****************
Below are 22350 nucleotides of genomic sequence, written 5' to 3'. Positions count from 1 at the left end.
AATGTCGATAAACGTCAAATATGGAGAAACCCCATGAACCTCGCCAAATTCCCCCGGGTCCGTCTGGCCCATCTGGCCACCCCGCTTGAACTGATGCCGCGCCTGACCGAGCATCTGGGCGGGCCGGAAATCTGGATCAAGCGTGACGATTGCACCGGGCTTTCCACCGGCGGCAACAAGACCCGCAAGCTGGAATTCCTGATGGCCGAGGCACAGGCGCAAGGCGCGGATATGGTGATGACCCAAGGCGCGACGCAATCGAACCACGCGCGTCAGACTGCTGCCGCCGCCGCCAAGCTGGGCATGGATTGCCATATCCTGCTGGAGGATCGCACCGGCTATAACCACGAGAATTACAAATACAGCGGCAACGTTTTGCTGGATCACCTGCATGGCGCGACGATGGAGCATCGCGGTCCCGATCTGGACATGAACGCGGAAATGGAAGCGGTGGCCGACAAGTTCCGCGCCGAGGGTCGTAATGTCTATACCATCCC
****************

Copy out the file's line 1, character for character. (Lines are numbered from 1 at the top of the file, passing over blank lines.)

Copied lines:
Below are 22350 nucleotides of genomic sequence, written 5' to 3'. Positions count from 1 at the left end.